June 29, 2008
Full face mask and saltwater
Yesterday I got to experience a new piece of scuba equipment, a full-face mask - and also do my first dive in saltwater. Unfortunately, this all sounds much grander than it was. It all took place at a party at the wonderful home and pool of diving friends. One of the group had brought her full-face mask together with BC and a full tank of air so anyone could check it out. And the gorgeous pool was a saltwater pool, so at least technically I can now say I have been diving in salt water. I know the particulars of this initiation into salt water will only add to the teasing I must endure for having done all of my dives so far in sweet water.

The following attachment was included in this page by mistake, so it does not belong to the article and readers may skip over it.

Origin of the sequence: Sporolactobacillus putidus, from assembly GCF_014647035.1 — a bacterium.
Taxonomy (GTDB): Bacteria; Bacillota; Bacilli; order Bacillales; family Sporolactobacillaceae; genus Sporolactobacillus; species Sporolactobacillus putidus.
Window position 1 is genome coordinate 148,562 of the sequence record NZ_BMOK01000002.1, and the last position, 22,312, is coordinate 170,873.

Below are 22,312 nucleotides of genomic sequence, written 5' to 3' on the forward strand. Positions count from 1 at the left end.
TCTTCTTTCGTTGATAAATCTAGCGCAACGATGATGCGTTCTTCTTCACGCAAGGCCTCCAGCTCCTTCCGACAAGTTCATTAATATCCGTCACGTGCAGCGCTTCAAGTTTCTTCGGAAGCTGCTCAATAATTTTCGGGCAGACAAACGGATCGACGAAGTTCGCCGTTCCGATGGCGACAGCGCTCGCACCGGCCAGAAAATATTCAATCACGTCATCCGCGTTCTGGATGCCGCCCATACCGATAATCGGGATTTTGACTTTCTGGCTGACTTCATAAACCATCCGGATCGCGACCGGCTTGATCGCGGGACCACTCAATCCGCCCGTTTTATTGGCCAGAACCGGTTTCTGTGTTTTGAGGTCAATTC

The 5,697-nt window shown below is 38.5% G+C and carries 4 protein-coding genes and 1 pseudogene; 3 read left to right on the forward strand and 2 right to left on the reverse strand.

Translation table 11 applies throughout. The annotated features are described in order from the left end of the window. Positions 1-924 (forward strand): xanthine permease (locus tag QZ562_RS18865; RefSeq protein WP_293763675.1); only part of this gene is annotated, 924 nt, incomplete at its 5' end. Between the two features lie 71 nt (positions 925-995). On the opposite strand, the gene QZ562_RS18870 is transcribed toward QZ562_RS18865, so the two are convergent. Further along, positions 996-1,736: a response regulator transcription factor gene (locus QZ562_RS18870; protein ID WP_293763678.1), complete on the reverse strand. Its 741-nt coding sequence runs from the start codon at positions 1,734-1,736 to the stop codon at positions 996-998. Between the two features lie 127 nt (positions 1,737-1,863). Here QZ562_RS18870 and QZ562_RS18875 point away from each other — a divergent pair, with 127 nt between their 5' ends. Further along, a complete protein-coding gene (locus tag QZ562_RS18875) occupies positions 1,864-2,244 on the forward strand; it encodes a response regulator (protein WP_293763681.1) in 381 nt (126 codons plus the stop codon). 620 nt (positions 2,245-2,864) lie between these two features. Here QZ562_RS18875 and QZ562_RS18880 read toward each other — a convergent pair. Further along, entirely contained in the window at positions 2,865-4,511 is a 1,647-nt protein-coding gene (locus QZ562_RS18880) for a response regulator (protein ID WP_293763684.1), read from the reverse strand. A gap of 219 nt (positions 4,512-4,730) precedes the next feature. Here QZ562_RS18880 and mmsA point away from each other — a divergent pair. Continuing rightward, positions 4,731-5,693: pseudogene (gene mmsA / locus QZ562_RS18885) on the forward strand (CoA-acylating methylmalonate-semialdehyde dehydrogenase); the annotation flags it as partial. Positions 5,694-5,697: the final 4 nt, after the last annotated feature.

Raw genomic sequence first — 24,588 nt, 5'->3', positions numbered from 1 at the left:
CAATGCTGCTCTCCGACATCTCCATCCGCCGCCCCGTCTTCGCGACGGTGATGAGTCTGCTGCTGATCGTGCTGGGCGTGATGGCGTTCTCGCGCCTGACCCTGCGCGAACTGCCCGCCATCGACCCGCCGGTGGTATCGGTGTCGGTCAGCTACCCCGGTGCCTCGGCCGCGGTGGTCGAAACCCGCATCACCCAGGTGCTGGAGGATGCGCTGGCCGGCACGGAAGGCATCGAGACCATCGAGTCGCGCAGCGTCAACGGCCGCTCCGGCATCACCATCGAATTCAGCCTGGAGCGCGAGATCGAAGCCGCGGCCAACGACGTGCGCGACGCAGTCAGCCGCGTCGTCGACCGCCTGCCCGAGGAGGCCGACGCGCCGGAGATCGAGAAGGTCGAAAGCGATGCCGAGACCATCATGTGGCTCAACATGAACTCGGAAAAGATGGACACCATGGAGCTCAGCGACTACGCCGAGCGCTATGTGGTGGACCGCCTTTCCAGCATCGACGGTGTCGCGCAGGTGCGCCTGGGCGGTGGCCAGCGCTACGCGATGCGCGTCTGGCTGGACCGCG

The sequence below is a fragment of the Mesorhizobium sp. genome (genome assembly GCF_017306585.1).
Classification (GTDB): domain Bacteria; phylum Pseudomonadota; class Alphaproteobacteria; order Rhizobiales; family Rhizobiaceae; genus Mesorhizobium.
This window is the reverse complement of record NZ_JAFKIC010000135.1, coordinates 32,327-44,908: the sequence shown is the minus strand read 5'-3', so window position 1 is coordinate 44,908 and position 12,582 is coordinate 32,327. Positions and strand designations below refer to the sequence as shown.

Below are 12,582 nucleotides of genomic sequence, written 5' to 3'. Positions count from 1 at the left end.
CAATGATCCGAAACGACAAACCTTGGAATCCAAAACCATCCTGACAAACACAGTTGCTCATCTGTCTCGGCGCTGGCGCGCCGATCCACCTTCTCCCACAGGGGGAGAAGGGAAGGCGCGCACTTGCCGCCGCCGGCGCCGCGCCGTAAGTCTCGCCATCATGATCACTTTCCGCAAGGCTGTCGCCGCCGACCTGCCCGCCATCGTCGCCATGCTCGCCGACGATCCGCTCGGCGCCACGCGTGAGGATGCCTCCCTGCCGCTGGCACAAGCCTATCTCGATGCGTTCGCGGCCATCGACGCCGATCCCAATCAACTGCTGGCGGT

Anyway, the full-face mask was interesting. I had always viewed them as professional equipment beyond the reach and realm of recreational diving. In the "masks" section of our scubadiverinfo.com website I described full-face masks as follows:
"Full face masks protect professional and advanced recreational divers in polluted water and from stings, also allow verbal communication, and alleviate cramps from having to bite on a mouthpiece for long periods of time. They are also warmer in very cold water, and the chance of the mask getting knocked off accidentally is much lower. Full face masks are also referred to as "Jack Browne" masks in recognition of the Desco engineer who came up with the protytpe design of a full face mask with an integrated air supply attachment."